Diamond day out at lonely Fruid

OLYMPUS DIGITAL CAMERA
OLYMPUS DIGITAL CAMERA
0
Have your say

After several days of incessant rain, the forecast of some blue sky at last, had me looking out the map for somewhere to go. After much deliberation, I thought a picnic by a quiet loch was what was needed and Fruid Reservoir seemed to fit the bill.

The highlight of the outward trip was undoubtedly the sight of two ospreys circling over the Yarrow Fishery, but a heavy shower as I drove past Megget Reservoir dampened my spirits somewhat.

However, after negotiating the many potholes up the single track road to Fruid, I arrived to glorious sunshine and I soon found a sheltered spot to park and get out the folding chair – sheer bliss!

Half way through the Sunday Post, a tremendous splash from the loch had me reaching for the binoculars. I was just in time to see a huge osprey launching itself from the water into the air, shaking the excess moisture from its feathers before flying off empty taloned – three ospreys in one day!

A walk along the road which skirts the loch was called for and I soon found lots to interest me. The flowers were spectacular, especially the spear thistles, knapweed, ragwort, catsear and harebells. I was particularly intrigued to find several colonies of pure white harebells, which I had never come across before. Several butterflies were out and I managed to identify Scotch Argus, Small Heath and Common Blue, but the breeze was a bit brisk to have much chance of photographing them.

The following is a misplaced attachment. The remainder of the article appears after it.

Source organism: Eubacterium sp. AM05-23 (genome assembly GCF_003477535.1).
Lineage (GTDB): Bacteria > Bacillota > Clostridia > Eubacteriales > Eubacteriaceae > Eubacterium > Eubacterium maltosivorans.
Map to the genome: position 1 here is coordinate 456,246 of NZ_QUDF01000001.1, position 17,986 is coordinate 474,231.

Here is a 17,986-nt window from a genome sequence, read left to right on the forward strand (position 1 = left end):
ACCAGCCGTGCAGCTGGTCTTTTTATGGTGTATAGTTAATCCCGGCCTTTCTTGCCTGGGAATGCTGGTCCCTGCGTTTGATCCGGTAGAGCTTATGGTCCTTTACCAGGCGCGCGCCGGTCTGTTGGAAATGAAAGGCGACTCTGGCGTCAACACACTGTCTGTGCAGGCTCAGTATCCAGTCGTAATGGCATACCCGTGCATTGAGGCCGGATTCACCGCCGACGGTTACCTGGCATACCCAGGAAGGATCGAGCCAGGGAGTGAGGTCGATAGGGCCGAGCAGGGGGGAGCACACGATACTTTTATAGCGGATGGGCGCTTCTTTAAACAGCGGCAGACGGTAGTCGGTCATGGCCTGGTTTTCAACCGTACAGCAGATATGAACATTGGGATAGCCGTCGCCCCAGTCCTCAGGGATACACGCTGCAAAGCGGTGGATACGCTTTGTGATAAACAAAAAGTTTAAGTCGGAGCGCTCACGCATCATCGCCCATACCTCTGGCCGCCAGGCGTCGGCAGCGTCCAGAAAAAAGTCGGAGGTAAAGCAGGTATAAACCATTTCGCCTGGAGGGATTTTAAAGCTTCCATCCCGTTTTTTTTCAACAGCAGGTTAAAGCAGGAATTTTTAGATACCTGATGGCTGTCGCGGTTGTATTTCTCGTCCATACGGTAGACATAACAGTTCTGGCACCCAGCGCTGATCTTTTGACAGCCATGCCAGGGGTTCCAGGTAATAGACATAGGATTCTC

The osprey was around for most of the afternoon and if that wasn’t enough, I also saw a family group of four buzzards, a kestrel, a wheatear, a pair of cormorants, a party of crossbills and a pair of ravens. The biggest surprise, however, was just around the corner.

I noticed a gull flying towards me skirting the edge of the loch and at first I wrote it off as a black-headed gull. As it got nearer, however, I saw to my astonishment, that it was a tern. I got a good look at it through my “bins”, but I see too little of them to be able to differentiate between an Arctic or Common. That was another first for me, never previously having seen one away from the coast. I presume that it was on migration and was just passing through, but it was the last thing I expected to encounter at lonely Fruid.

The only other human I encountered was a lone bird watcher who hailed from south of the border and he too had been watching the osprey. He had also been fortunate to see hen harrier and merlin in that area during his stay, so he was well pleased.

According to the John Denver song “Some days are diamond and some days are stones”. I can safely say that my day at Fruid certainly fell into the former category.